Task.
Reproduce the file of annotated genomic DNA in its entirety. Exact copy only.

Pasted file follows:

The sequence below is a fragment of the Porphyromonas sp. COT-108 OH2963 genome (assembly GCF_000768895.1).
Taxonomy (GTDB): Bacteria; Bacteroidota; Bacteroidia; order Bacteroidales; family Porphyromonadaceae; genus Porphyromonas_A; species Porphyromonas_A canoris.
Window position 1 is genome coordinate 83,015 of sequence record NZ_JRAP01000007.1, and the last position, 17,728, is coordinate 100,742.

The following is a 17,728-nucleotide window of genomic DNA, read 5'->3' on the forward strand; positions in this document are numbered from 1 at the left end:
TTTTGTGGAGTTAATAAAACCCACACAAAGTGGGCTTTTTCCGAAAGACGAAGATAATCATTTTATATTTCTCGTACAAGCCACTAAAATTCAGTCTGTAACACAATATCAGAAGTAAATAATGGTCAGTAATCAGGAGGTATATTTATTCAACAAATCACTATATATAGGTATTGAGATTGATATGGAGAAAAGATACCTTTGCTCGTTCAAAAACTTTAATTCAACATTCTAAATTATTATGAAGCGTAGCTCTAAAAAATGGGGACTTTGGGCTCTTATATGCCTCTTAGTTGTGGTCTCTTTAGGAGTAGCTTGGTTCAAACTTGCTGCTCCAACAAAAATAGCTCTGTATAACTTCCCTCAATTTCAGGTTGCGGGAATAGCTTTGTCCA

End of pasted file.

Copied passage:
The sequence below is a fragment of the Porphyromonas sp. COT-108 OH2963 genome (assembly GCF_000768895.1).
Taxonomy (GTDB): Bacteria; Bacteroidota; Bacteroidia; order Bacteroidales; family Porphyromonadaceae; genus Porphyromonas_A; species Porphyromonas_A canoris.
Window position 1 is genome coordinate 83,015 of sequence record NZ_JRAP01000007.1, and the last position, 17,728, is coordinate 100,742.

The following is a 17,728-nucleotide window of genomic DNA, read 5'->3' on the forward strand; positions in this document are numbered from 1 at the left end:
TTTTGTGGAGTTAATAAAACCCACACAAAGTGGGCTTTTTCCGAAAGACGAAGATAATCATTTTATATTTCTCGTACAAGCCACTAAAATTCAGTCTGTAACACAATATCAGAAGTAAATAATGGTCAGTAATCAGGAGGTATATTTATTCAACAAATCACTATATATAGGTATTGAGATTGATATGGAGAAAAGATACCTTTGCTCGTTCAAAAACTTTAATTCAACATTCTAAATTATTATGAAGCGTAGCTCTAAAAAATGGGGACTTTGGGCTCTTATATGCCTCTTAGTTGTGGTCTCTTTAGGAGTAGCTTGGTTCAAACTTGCTGCTCCAACAAAAATAGCTCTGTATAACTTCCCTCAATTTCAGGTTGCGGGAATAGCTTTGTCCA